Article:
The American Civil War: A North-South Divide
The American Civil War was not a simple struggle between slaveholders and abolitionists, argues Tim Stanley.
The year 2011 marks the 150th anniversary of the outbreak of the American Civil War. Karl Marx defined it as a struggle between two historical epochs – the feudal and the capitalist. The victory of the latter made possible the eventual recognition of the human dignity and the civil rights of African-Americans.
Yet throughout the war British public sentiment favoured the slave-holding South. In October 1861 Marx, who was living in Primrose Hill, summed up the view of the British press: ‘The war between the North and South is a tariff war. The war is, further, not for any principle, does not touch the question of slavery and in fact turns on Northern lust for sovereignty.’ That view was shared by Charles Dickens, who wrote: ‘The Northern onslaught upon slavery is no more than a piece of specious humbug disguised to conceal its desire for economic control of the United States.’
What Marx and the modern reader understands to be a moral question – the question of whether or not one man could own another – many contemporaries understood in terms of economics and law.
Prior to fighting, relations between the North and South had been poisoned by disputes over taxes. The North financed its industrial development through crippling taxes imposed by Congress on imported goods. The South, which had an agricultural economy and had to buy machinery from abroad, ended up footing the bill. When recession hit in the 1850s Congress hiked the import tax from 15 to 37 per cent. The South threatened secession and the North was outraged. An editorial in the Chicago Daily Times warned that if the South left the Union ‘in one single blow, our foreign commerce must be reduced to less than one half of what it is now. Our coastwise trade would pass into other hands. One half of our shipping would lie idle at our wharves. We should lose our trade with the South, with all of its immense profits’. War was the only alternative to financial ruin.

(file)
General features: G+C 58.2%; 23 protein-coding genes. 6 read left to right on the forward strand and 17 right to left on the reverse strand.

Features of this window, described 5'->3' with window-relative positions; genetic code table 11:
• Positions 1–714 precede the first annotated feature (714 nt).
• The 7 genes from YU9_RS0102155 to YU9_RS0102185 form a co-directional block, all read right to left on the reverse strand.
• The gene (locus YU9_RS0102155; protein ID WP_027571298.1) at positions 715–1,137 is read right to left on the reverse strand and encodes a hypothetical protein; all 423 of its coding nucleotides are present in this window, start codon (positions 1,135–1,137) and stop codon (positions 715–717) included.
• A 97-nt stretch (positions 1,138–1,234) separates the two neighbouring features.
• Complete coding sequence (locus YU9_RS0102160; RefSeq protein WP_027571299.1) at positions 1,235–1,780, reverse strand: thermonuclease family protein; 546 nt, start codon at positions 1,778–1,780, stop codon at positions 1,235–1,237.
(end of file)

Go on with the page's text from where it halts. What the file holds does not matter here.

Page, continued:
The North was broadly opposed to slavery and this cultural difference shaped the rhetoric of war. Abraham Lincoln’s Republican Party was a free labour movement – rabidly so. Northern popular culture depicted Southerners as decadent, un-Christian sponges. Lincoln’s election in 1860 put government in the hands of the man most identified with anti-Dixie prejudice. Inevitably Southerners interpreted it as a Northern coup d’état.
Economic and cultural fear propelled the country into war. But slavery was rarely the issue at hand. While the Republican Party was anti-slavery, it was not abolitionist. In his 1861 inaugural address Lincoln stated: ‘I have no purpose, directly or indirectly, to interfere with the institution of slavery where it exists. I believe I have no lawful right to do so, and I have no inclination to do so … If I could save the Union without freeing any slave I would do it.’ High-minded though its rhetoric was, the Emancipation Proclamation of 1862 only freed slaves in areas occupied by Union forces. Slave-holding states fighting for the Union were exempted. Secretary of State William H. Steward commented: ‘We show our sympathy with slavery by emancipating slaves where we cannot reach them and holding them in bondage where we can set them free.’
The roots of economic difference between North and South lay in their labour systems. As Marx observed: ‘The whole movement was and is based, as one sees, on the slave question. Not in the sense of whether the slaves within the existing slave states should be emancipated outright or not, but whether the 20 million free men of the North should submit any longer to an oligarchy of three hundred thousand slaveholders.’ But the record shows that Northern greed and anti-Southern prejudice played a big role in the Civil War too.